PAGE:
Homeless New Yorkers Sue Starrett City And Grenadier Realty In Class Action For Continuing Discrimination At Spring Creek Towers
THURSDAY, JANUARY 05, 2017

Four homeless or formerly homeless New Yorkers filed a class action lawsuit today seeking to intervene in a case against Starrett City Inc,. and Grenadier Realty Corp., after those landlords illegally discriminated against the plaintiffs by refusing to process their applications for apartments at the Spring Creek Towers development, located at 1255 Pennsylvania Avenue, Brooklyn. Despite having lost a court decision in the same case last year - in which the plaintiffs are represented by Mayer Brown LLP and the Legal Aid Society - Starrett and Grenadier continue to illegally turn away homeless applicants for apartments if the applicants indicate they will use City-provided LINC housing subsidies to help pay their rent. The non-profit organization Fair Housing Justice Center is also a plaintiff in the lawsuit.

At a time of record homelessness in New York City, Starrett and Grenadier have adopted a policy of refusing to accept LINC housing subsidies, which Mayor Bill de Blasio created to enable shelter residents to move out of shelter and back into the community, at Spring Creek. As a result, the 60,000 homeless New Yorkers living in the City's shelters are illegally denied the opportunity to move into one of Spring Creek's 5,881 apartments, prolonging their time in shelter, at taxpayer expense.

Last year, the New York State Supreme Court found in this case that this policy was in violation of the City's Human Rights laws, which prohibit discrimination based on source of income. Starrett and Grenadier have appealed the court's decision, but no judge has granted them relief from the clear language of the decision, and their discriminatory policy remains illegal.

"I just want to move my family out of shelter and get my daughter and I a place we can call home, " said Intervenor Alaire Chappell.

"We have zero tolerance for landlords who break the law by discriminating against New Yorkers who receive rental assistance to help make ends meet," said Department of Social Services Commissioner Steven Banks. "We will continue to work with Legal Aid and other legal services providers and community organizations to expose and prosecute landlords who break the law."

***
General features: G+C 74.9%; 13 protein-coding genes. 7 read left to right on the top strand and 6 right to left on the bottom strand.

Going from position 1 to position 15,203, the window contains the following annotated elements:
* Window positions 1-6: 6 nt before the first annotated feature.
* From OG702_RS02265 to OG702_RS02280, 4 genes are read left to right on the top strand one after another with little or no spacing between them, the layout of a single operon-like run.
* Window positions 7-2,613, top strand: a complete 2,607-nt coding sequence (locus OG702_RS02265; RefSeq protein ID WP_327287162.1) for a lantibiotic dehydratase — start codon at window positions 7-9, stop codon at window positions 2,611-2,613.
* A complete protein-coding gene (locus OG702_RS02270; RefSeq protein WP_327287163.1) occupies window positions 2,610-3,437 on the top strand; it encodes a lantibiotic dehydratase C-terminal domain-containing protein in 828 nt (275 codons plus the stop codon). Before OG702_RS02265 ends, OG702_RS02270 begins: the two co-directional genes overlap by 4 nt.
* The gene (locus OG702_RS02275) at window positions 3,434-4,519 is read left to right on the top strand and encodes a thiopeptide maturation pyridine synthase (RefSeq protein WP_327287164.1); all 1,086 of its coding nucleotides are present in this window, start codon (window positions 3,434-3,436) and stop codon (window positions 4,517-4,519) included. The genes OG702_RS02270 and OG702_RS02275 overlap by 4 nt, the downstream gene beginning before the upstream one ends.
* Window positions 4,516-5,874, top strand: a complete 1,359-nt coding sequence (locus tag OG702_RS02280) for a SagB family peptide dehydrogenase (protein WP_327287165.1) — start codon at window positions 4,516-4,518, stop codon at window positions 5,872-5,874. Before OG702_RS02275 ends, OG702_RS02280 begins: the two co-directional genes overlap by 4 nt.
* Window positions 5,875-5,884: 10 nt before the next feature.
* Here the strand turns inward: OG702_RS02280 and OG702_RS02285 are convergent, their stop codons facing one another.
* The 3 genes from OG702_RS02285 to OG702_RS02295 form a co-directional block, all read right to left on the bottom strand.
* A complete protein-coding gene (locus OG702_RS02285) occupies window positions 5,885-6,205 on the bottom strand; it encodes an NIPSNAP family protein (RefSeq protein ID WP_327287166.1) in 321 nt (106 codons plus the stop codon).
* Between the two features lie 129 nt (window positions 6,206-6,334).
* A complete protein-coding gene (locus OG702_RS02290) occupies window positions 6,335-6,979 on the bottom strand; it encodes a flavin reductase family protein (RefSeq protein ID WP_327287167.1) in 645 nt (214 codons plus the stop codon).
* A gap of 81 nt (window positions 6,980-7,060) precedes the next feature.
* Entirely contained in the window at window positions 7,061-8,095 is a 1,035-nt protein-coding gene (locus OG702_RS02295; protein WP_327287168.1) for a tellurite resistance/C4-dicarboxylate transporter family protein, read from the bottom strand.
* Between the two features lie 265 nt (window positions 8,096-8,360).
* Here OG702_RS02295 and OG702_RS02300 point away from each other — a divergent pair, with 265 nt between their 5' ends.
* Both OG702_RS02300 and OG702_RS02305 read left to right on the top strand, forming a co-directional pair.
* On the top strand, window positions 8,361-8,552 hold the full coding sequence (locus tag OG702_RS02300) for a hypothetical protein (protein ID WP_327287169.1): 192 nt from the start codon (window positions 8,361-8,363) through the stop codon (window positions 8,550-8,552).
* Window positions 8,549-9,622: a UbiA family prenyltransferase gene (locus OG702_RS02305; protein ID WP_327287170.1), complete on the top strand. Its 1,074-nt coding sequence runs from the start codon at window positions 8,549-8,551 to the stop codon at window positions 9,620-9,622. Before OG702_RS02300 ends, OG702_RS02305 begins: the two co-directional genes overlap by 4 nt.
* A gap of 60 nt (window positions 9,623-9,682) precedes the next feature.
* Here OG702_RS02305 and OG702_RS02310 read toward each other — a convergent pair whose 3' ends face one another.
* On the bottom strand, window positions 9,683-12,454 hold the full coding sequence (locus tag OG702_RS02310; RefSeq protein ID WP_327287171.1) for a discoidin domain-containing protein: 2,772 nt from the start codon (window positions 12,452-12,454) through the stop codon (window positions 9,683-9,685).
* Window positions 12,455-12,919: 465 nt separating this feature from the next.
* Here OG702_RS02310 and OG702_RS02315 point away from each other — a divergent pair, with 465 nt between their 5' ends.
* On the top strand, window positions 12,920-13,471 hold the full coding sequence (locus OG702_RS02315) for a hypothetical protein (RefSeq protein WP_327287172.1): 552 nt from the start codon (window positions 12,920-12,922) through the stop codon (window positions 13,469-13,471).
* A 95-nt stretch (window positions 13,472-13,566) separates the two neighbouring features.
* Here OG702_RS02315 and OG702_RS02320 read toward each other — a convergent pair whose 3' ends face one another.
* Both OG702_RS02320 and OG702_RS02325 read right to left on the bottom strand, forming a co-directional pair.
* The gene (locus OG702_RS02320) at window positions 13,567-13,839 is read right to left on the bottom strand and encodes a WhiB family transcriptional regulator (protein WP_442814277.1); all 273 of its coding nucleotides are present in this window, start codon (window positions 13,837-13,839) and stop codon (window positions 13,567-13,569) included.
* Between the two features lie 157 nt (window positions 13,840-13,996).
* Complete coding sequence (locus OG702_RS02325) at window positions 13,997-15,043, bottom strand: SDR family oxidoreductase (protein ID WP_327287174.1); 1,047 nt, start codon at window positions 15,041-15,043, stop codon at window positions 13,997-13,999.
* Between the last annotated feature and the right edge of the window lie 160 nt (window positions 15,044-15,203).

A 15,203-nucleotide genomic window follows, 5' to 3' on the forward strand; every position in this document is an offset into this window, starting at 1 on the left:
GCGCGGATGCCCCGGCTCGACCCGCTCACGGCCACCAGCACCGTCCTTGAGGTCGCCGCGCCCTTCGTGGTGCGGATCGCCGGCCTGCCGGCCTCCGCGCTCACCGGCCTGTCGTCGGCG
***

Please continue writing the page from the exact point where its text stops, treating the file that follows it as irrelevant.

"We regret that Starrett and Grenadier continue to refuse to comply with the law," said Robert Desir, a staff attorney at Legal Aid and one of the attorneys representing the plaintiffs. "New Yorkers have a right to apply for any apartment they choose, free from discrimination, and anyone who can show they can pay the rent is entitled to be considered as a potential tenant."

FHJC Executive Director Fred Freiberg commented, "The troubling allegations presented in the amended complaint filed today amply demonstrate that the defendants continue to discriminate based on source of income and defiantly refuse to comply with the City Human Rights Law. This class action seeks to stop the defendants from trampling on the fair housing rights of individuals and families seeking to use Living in Communities ("LINC") vouchers to secure decent affordable housing."

The discriminatory actions of Starrett City, Inc. violate the New York City Administrative Code which prohibits owners from discriminating against anyone looking to rent or purchase real estate based on the individual's lawful source of income. The lawsuit points out that the LINC Program also serves taxpayers by moving residents out of publicly funded shelters into permanent housing.

The lawsuit charges that the plaintiffs have suffered damages based on the discriminatory actions of Starrett and Grenadier. For example, Ms. Chappell and her child were forced to remain in a crowded, unsanitary shelter at government expense after Starrett and Grenadier sent her a letter saying they would not process her application because she would pay with LINC. FHJC has been forced to divert its limited resources into identifying and counteracting Starrett's unlawful housing practices.

The plaintiffs seek a Court order declaring the defendant's discriminatory practices violate the New York City Administrative Code and enjoining the defendant from denying housing based on lawful source of income. The lawsuit also seeks to have the applications of the plaintiffs re-evaluated.

Attorneys handling the case for The Legal Aid Society in addition to Mr. Desir include Judith Goldiner, Attorney in Charge of Civil Law Reform, and Joshua Goldfein and Beth Hofmeister, Staff Attorneys in the Homeless Rights Project of the Civil Law Reform Unit.